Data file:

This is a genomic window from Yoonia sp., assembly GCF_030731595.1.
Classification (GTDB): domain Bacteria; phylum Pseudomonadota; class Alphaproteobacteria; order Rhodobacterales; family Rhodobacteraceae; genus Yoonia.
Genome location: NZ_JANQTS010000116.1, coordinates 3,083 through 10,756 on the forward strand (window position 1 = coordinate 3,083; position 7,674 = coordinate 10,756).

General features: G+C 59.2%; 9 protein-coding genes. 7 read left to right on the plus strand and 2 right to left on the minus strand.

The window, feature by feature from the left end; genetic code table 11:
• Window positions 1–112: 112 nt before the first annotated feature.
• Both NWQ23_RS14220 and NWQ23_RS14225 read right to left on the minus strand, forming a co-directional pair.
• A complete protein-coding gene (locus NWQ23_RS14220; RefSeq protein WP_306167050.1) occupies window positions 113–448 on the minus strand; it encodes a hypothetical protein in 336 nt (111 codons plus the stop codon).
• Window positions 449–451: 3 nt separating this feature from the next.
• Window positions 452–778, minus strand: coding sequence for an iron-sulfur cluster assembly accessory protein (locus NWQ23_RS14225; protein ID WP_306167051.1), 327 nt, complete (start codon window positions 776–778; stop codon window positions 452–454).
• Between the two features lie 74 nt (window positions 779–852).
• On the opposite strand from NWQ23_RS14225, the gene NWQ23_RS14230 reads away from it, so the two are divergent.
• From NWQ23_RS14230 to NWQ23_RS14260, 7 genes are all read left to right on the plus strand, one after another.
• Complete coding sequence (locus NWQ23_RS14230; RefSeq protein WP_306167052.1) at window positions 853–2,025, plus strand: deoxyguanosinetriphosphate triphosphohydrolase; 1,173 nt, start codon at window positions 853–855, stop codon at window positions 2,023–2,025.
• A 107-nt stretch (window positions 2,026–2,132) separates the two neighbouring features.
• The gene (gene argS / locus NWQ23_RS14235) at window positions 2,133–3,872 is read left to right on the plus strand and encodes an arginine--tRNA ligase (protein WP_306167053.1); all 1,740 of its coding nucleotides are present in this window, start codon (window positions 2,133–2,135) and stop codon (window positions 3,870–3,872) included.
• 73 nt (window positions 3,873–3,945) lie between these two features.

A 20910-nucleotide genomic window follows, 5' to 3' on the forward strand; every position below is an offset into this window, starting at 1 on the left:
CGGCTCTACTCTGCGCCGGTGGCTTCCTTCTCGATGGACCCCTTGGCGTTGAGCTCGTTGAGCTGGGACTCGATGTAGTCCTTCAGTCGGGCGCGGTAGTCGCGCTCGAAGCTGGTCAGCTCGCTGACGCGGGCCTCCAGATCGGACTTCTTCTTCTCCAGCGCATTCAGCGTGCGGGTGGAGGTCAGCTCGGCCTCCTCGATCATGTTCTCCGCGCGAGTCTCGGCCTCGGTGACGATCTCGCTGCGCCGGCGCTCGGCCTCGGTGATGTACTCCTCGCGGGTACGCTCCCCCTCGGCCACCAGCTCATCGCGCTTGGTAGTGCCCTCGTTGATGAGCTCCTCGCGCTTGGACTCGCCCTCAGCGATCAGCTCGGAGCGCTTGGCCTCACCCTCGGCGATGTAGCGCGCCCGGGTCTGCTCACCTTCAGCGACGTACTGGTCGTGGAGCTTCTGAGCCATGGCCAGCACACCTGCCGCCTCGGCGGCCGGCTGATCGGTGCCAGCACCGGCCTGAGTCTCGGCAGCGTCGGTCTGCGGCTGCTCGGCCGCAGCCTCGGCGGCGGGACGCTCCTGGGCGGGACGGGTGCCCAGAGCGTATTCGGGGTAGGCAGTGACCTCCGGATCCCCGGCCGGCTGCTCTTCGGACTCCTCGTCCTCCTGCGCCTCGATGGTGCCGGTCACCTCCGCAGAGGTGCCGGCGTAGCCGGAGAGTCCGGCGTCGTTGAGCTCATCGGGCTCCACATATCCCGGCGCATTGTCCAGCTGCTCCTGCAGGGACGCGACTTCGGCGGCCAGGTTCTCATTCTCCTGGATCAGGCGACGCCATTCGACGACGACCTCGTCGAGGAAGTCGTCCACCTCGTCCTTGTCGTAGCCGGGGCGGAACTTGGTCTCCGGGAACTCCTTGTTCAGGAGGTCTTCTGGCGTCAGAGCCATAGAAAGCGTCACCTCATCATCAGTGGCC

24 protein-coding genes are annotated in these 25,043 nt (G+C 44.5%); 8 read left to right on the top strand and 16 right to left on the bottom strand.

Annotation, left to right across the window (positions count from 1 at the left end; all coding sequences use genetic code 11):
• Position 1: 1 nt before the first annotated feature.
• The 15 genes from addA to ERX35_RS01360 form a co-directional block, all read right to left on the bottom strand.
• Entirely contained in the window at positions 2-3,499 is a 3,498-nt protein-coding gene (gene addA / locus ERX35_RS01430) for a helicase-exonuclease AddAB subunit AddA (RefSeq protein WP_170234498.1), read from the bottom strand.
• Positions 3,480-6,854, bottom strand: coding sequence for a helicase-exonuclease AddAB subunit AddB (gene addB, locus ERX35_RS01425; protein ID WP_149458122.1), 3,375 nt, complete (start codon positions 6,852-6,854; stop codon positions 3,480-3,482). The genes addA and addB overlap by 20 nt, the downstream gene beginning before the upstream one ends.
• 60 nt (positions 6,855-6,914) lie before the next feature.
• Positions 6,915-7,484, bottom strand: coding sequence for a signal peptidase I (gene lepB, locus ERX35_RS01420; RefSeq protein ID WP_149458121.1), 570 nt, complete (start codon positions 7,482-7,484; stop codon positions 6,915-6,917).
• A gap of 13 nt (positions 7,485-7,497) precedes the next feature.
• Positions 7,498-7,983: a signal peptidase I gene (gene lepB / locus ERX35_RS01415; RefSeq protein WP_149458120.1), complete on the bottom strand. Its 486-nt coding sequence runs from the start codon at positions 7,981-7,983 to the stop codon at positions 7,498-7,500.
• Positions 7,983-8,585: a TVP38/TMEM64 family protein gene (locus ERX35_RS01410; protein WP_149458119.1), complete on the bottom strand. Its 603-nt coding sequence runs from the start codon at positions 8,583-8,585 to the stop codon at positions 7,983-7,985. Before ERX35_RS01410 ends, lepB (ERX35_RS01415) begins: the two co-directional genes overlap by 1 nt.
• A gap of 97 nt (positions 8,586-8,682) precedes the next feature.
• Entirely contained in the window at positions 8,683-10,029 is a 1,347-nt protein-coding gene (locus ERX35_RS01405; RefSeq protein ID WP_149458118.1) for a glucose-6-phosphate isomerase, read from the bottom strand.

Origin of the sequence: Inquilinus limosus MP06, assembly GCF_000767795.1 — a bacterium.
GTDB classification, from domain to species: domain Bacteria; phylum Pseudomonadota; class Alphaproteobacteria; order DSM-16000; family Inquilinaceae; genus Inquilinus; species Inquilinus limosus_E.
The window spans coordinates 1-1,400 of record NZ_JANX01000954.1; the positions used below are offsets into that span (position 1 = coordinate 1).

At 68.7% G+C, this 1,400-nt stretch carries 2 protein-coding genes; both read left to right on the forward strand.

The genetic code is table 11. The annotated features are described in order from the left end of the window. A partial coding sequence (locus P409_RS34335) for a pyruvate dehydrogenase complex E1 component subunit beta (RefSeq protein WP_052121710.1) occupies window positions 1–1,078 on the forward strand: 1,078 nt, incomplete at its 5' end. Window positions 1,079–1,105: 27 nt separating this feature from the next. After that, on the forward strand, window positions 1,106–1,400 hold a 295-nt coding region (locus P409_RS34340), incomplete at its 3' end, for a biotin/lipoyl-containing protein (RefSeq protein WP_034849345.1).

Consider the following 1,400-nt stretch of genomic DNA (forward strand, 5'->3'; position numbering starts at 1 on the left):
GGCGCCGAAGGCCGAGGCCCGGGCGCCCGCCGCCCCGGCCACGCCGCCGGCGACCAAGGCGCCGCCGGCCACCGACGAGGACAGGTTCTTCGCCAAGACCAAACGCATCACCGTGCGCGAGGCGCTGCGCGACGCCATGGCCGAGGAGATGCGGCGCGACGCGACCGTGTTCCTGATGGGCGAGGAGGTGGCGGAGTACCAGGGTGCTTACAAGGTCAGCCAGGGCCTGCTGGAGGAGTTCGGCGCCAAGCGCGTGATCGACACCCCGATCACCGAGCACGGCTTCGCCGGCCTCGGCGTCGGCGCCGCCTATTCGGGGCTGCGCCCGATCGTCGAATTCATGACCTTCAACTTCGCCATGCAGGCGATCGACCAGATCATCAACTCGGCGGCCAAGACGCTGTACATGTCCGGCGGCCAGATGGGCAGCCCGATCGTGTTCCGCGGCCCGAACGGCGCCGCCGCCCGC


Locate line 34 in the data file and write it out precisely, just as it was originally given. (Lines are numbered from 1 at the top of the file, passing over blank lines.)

GTDB classification, from domain to species: domain Bacteria; phylum Pseudomonadota; class Alphaproteobacteria; order DSM-16000; family Inquilinaceae; genus Inquilinus; species Inquilinus limosus_E.